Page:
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Other commentators have touched upon topics like building, selling, networking etc.. So I won't repeat those.

My advice is to first and foremost firewall your personal assets. It will save you a ton of regret and headache later if things go wrong.

- If you are in the US then start by forming an LLC (or Delaware C corp if you have the funds) with a separate bank account.

- If you are in the services business then get business insurance (quite affordable actually).

- Buy domain names. Also set up a time line for when you may want to register a trademark if that applies in your case.

- Create all necessary document templates ahead of time, for e.g. NDA, contracts, IP assignment etc. depending on what is applicable in your case.

Some additional advice :

- Never make verbal promises or handshake deals especially when you are scouting for a co-founder, contractors, or employees. It doesn't matter how well you know them.

- Avoid, to the extent you can, offering equity for services or deferred compensation. In the early stages it is quite possible that you will be using contractors. If you do then make sure the written agreement terms are solid and unambiguous.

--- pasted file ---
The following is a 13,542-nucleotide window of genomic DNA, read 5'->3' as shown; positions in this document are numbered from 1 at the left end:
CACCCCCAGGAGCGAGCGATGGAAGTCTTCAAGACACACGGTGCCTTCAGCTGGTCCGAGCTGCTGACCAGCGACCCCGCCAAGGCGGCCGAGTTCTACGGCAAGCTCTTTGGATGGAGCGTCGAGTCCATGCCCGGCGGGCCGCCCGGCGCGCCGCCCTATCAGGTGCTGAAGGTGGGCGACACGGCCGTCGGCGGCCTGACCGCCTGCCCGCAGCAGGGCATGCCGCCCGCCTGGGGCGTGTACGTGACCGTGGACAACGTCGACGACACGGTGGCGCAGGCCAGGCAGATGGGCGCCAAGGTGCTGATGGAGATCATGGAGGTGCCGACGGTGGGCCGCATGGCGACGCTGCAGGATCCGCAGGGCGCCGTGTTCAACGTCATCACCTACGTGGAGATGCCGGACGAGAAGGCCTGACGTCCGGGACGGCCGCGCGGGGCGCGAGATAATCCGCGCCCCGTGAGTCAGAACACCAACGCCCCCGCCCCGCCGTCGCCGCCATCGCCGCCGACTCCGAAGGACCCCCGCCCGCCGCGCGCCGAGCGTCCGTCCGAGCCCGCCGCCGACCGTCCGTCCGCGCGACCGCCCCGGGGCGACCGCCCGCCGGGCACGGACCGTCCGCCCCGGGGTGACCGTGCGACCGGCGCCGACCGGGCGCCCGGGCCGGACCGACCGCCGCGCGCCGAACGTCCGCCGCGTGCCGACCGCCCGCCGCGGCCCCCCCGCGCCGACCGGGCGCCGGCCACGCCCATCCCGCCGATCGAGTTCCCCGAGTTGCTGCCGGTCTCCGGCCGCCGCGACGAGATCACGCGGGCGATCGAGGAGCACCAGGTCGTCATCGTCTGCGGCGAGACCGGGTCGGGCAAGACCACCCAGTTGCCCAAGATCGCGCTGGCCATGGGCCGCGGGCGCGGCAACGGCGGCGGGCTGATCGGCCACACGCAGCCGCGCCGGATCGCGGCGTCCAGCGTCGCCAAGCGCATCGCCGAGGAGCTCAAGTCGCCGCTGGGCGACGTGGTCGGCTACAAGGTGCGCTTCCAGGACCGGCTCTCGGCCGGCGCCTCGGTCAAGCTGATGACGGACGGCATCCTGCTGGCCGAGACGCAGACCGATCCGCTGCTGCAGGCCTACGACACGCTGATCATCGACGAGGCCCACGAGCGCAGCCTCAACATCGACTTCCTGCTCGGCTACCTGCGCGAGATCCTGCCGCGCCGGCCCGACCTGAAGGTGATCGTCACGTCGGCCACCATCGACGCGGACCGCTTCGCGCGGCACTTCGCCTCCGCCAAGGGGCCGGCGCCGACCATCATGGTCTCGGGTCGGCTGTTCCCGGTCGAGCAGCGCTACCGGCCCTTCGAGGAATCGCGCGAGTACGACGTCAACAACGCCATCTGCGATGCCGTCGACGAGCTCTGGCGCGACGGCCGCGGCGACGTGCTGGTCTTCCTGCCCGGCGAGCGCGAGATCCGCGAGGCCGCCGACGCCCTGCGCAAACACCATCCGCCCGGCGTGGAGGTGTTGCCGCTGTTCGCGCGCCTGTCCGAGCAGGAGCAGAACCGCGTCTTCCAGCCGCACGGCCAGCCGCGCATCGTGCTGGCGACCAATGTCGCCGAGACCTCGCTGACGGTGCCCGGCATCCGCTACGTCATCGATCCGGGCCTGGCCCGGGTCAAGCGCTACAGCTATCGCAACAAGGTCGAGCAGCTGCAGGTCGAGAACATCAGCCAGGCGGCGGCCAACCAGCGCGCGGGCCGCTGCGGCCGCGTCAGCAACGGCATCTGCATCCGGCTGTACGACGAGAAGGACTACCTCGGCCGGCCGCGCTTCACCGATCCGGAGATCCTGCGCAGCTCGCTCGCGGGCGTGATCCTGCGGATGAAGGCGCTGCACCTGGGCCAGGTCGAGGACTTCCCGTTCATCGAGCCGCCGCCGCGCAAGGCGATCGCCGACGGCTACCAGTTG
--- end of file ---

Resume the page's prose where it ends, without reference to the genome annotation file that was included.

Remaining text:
- Read books like Deal Terms, Term Sheets and Valuations, Venture Deals, High Tech Startup, Founder's Dilemma, Fools Gold etc.. and become very familiar with the concepts and terms. I can't stress this enough -- be well informed! - Thoroughly understand cap tables and how they change over time/events.

- Read Getting To Yes (Harvard publication, if I remember correctly). Will help you with your negotiation skills.

- Consider startup incubators if that helps in your particular case. But be careful and understand the terms carefully. Some incubators will take a non-trivial amount of stock in exchange for very little.

About co-founders :

If you are passionate and/or good at selling your idea it is quite likely you will attract co-founders. Do not rush. Take your time to get to know them within the context of your startup regardless of how well you have known them personally.

- If you can try to work out a try-out phase with potential co-founders. But be very careful and make sure both parties sign proper agreements and are very clear about what they are getting from each other.

- Personally I am not a fan of part-time co-founders. If someone wants to join they are either all in or out.

- Please read Founder's Dilemma (Noam Wasserman).




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